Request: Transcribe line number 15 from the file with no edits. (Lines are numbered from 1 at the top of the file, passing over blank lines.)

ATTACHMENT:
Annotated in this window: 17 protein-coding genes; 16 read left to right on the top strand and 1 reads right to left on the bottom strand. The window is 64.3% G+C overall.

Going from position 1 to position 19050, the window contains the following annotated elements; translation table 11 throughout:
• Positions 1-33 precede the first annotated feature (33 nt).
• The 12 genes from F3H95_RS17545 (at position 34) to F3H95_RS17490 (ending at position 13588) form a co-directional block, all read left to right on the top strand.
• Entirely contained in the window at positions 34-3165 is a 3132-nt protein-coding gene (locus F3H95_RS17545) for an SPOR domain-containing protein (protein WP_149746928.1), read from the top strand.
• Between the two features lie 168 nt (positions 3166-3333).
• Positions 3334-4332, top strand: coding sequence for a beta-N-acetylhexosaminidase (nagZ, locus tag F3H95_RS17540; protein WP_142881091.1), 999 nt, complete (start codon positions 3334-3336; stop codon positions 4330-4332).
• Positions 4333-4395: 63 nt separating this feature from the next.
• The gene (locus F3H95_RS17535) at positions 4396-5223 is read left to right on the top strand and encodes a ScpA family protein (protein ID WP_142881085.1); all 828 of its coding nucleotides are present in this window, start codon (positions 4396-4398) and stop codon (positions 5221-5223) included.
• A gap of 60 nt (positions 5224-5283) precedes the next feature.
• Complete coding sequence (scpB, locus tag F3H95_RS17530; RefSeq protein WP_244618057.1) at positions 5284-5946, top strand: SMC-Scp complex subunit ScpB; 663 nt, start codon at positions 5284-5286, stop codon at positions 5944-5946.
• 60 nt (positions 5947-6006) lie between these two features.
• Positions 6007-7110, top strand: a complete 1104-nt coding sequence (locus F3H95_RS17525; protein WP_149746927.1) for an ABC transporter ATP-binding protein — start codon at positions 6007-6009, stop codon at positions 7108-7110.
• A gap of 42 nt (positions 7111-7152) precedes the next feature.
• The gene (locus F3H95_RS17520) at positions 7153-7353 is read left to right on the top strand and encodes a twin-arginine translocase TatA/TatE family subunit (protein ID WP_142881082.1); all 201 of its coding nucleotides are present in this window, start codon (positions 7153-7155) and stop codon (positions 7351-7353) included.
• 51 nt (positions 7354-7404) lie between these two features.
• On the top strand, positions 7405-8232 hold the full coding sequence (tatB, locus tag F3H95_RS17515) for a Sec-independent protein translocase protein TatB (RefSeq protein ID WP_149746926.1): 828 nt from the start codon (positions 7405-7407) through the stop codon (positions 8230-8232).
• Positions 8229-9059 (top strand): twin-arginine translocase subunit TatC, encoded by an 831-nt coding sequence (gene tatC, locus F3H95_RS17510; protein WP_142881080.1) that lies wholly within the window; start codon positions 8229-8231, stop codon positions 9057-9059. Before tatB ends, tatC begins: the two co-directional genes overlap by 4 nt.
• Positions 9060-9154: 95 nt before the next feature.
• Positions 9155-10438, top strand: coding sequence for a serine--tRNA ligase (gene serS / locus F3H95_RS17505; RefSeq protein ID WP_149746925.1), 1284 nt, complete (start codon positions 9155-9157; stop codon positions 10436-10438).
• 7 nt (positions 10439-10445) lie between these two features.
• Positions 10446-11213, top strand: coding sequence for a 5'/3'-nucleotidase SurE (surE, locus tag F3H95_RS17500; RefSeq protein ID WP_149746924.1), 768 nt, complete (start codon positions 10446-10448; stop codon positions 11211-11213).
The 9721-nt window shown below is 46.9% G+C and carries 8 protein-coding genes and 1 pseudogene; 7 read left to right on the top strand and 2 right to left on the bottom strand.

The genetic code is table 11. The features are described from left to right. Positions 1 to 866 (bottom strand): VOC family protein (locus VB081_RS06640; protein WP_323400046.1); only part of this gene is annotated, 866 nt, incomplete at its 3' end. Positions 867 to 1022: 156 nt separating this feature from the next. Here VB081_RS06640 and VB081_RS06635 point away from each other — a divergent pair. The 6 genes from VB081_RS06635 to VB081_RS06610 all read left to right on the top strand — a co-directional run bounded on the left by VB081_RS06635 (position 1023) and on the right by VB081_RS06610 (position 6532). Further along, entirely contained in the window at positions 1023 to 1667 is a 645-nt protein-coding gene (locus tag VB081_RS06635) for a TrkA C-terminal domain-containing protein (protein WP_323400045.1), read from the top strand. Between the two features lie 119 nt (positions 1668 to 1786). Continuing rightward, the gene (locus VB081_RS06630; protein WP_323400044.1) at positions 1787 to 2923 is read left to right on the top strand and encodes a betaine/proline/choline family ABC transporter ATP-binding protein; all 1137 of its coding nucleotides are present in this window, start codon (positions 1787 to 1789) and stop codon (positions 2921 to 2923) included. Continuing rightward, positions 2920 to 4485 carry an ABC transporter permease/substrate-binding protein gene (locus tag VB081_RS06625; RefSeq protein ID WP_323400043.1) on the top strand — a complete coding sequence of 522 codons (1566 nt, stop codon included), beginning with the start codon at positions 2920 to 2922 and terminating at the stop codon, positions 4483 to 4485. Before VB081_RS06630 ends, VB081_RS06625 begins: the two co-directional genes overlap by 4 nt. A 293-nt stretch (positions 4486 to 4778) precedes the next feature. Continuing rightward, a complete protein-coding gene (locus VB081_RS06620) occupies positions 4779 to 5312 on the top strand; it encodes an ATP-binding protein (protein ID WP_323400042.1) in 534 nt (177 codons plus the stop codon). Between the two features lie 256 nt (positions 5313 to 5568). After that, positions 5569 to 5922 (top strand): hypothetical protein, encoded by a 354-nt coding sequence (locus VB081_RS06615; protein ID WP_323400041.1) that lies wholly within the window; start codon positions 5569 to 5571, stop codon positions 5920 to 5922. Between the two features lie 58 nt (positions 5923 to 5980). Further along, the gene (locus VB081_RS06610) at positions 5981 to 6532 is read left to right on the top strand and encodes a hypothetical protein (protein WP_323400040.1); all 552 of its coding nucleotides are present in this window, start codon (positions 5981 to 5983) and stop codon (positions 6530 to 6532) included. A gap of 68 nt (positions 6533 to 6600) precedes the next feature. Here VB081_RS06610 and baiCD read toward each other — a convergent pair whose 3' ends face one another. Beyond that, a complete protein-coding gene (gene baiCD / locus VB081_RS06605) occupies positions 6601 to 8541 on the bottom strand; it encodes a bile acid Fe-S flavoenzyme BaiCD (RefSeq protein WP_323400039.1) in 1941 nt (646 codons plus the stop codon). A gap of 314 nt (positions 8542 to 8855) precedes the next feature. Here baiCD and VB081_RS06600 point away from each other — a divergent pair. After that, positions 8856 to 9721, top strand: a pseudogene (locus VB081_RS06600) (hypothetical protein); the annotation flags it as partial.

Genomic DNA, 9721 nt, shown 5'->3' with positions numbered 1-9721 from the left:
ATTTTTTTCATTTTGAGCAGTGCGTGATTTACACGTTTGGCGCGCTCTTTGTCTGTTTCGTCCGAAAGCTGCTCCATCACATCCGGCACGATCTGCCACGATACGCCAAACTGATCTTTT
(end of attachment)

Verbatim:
• The gene (locus F3H95_RS17520) at positions 7153-7353 is read left to right on the top strand and encodes a twin-arginine translocase TatA/TatE family subunit (protein ID WP_142881082.1); all 201 of its coding nucleotides are present in this window, start codon (positions 7153-7155) and stop codon (positions 7351-7353) included.